Dimmers are devices used to vary the brightness of a light. By decreasing or increasing the RMS voltage and, hence, the mean power to the lamp, it is possible to vary the intensity of the light output. Although variable-voltage devices are used for various purposes, the term dimmer is generally reserved for those intended to control light output from resistive incandescent, halogen, and (more recently) compact fluorescent lights (CFLs) and light-emitting diodes (LEDs). More specialized equipment is needed to dim fluorescent, mercury vapor, solid state and other arc lighting.

Dimmers range in size from small units the size of a light switch used for domestic lighting to high power units used in large theatre or architectural lighting installations. Small domestic dimmers are generally directly controlled, although remote control systems (such as X10) are available. Modern professional dimmers are generally controlled by a digital control system like DMX or DALI. In newer systems, these protocols are often used in conjunction with ethernet.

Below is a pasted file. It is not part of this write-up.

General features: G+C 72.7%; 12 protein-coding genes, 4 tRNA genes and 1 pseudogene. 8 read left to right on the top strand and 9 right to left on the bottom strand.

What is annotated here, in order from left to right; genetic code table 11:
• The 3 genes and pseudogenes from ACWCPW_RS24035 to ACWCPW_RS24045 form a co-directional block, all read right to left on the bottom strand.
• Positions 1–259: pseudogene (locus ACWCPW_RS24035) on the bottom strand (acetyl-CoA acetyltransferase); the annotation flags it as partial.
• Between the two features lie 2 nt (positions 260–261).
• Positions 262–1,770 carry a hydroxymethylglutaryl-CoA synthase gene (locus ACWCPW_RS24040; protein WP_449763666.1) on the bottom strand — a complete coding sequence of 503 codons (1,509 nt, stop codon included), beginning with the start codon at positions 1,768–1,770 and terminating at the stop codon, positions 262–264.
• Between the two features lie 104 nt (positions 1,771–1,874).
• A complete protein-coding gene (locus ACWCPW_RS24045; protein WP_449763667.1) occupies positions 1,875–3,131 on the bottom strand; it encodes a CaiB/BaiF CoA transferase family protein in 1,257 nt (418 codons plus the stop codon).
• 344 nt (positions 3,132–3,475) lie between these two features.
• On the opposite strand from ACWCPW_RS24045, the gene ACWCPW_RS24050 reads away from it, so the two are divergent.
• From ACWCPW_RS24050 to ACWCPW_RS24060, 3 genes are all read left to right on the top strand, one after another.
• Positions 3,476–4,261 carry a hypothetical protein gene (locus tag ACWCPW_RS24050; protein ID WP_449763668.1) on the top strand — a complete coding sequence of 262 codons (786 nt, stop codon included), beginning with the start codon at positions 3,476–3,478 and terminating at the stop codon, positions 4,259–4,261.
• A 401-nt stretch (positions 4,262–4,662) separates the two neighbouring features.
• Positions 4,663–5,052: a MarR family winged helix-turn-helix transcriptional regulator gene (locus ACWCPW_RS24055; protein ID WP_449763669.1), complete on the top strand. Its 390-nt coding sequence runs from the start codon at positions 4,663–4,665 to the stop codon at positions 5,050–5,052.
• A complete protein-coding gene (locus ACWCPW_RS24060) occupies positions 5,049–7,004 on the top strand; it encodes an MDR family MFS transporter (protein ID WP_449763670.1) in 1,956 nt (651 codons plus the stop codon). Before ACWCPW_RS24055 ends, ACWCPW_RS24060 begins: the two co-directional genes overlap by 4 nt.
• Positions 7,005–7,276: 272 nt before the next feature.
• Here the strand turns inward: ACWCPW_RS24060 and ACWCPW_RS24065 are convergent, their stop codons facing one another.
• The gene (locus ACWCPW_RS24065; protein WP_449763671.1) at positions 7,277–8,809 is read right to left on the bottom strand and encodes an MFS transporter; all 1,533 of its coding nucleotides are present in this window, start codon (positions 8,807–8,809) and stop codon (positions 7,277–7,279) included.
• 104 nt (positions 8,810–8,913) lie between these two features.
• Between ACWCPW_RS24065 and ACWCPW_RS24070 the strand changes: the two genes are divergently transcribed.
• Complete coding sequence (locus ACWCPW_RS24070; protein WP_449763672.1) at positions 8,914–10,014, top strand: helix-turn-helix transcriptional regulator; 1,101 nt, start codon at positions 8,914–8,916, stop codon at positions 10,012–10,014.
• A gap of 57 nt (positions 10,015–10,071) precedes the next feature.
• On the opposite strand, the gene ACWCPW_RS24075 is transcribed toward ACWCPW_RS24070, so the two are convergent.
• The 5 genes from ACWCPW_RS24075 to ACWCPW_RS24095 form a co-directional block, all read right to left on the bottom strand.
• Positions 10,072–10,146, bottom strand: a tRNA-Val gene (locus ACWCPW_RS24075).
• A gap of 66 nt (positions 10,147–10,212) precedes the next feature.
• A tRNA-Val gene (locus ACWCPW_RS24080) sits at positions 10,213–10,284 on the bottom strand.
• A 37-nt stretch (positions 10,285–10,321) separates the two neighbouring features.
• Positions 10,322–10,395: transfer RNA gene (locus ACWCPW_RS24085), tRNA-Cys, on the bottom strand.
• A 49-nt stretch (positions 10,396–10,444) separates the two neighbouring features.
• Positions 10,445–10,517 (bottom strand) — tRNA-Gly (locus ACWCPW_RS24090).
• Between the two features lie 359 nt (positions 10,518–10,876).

In the professional lighting industry, changes in intensity are called “fades” and can be “fade up” or “fade down”. Dimmers with direct manual control had a limit on the speed they could be varied at but this issue has been largely eliminated with modern digital units (although very fast changes in brightness may still be avoided for other reasons like lamp life).

Modern dimmers are built from silicon-controlled rectifiers (SCR) instead of variable resistors, because they have higher efficiency. A variable resistor would dissipate power as heat and acts as a voltage divider. Since a silicon controlled rectifier switches between a low resistance "on" state and a high resistance "off" state, it dissipates very little power compared with the controlled load.

Read more about Dimmer:  History, Control, Patching, Dimming Curves, Preheat, The Digital Revolution, Rise Time

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